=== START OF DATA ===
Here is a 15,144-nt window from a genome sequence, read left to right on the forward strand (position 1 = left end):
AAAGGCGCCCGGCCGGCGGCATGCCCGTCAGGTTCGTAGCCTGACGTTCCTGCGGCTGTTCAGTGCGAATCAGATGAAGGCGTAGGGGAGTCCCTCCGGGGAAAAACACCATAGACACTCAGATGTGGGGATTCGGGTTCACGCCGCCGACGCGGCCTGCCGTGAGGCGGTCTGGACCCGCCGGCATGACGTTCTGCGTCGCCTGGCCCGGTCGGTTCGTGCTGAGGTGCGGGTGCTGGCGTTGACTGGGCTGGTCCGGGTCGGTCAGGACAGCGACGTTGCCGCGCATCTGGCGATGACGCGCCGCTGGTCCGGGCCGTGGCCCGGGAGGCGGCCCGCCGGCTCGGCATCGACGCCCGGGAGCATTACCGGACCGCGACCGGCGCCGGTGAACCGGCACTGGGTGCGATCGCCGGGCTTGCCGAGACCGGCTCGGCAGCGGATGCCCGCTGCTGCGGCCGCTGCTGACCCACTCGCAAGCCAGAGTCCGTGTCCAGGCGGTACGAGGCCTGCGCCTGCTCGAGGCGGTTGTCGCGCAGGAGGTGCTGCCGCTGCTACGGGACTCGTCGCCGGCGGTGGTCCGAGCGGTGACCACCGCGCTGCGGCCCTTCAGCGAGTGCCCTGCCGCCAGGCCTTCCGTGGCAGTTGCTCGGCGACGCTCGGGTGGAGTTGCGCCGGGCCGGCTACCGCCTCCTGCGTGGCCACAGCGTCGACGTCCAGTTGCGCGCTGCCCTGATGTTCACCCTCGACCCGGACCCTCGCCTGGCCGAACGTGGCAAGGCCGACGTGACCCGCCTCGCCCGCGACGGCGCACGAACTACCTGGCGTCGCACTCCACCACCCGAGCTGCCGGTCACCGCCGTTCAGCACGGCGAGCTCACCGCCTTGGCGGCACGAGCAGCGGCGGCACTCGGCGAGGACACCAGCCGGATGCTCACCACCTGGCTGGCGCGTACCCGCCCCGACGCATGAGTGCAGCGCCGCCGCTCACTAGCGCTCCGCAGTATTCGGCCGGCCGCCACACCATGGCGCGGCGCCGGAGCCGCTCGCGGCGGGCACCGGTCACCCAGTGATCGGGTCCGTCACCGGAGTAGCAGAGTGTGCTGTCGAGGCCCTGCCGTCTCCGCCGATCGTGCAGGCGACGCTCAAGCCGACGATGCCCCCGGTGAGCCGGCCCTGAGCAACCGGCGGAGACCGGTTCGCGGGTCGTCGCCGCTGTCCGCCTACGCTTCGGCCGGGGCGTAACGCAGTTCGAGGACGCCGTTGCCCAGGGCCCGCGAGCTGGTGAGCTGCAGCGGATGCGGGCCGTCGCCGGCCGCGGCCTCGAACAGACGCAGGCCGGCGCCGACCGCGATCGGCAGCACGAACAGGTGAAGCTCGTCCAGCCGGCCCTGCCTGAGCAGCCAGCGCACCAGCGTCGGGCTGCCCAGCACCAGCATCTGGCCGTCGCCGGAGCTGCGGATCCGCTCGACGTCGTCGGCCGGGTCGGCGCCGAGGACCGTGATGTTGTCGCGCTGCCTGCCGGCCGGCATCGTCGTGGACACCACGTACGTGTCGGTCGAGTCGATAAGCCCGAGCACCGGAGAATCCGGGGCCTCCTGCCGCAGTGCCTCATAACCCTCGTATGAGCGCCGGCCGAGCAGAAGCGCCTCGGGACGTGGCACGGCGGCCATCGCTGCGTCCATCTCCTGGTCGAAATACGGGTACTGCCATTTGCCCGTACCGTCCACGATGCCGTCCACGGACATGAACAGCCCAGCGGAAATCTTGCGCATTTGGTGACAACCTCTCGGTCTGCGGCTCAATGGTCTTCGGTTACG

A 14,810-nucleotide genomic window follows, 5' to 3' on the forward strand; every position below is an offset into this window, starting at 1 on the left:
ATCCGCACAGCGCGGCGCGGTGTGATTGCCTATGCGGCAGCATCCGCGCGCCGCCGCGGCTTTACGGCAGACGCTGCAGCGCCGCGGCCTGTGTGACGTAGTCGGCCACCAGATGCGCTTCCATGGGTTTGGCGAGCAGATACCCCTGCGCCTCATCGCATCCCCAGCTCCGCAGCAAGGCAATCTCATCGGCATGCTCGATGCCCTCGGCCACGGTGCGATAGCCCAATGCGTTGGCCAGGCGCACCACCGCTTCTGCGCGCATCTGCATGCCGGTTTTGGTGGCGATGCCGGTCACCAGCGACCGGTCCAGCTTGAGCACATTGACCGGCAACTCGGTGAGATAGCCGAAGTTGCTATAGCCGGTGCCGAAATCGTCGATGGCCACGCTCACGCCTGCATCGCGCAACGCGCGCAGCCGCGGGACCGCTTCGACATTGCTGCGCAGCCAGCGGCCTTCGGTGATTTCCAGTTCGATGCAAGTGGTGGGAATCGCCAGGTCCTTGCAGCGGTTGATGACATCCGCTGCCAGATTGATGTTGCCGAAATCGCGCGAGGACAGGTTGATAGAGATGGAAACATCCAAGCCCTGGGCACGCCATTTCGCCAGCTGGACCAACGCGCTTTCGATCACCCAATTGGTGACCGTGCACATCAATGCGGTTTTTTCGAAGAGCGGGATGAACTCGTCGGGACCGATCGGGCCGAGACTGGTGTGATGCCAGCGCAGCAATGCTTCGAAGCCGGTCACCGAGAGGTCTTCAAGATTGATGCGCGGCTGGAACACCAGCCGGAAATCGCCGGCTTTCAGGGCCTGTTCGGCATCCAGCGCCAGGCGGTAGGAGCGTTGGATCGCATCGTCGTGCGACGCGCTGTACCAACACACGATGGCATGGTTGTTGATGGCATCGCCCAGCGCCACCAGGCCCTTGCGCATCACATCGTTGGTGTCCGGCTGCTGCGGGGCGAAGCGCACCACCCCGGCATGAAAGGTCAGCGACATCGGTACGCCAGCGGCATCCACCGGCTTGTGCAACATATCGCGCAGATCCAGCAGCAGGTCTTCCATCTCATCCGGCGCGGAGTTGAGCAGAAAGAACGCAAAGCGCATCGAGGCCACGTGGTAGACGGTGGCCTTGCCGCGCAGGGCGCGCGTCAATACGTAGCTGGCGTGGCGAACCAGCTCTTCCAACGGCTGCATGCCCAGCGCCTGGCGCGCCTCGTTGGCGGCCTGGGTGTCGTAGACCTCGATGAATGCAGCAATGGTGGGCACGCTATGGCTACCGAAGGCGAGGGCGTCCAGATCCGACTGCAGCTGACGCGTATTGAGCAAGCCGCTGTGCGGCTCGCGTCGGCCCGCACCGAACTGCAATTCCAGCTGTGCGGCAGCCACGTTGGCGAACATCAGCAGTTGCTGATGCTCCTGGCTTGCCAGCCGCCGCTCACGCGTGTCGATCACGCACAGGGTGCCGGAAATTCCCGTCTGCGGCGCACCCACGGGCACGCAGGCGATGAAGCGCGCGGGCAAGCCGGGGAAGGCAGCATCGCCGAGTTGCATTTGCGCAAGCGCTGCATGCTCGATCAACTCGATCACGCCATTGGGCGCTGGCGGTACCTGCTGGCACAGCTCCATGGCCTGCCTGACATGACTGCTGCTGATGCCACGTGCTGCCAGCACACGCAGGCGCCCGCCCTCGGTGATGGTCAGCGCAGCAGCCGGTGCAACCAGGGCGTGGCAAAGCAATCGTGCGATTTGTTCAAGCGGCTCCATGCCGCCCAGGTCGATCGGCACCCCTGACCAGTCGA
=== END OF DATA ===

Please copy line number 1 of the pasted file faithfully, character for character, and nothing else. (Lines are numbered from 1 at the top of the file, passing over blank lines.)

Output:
Here is a 15,144-nt window from a genome sequence, read left to right on the forward strand (position 1 = left end):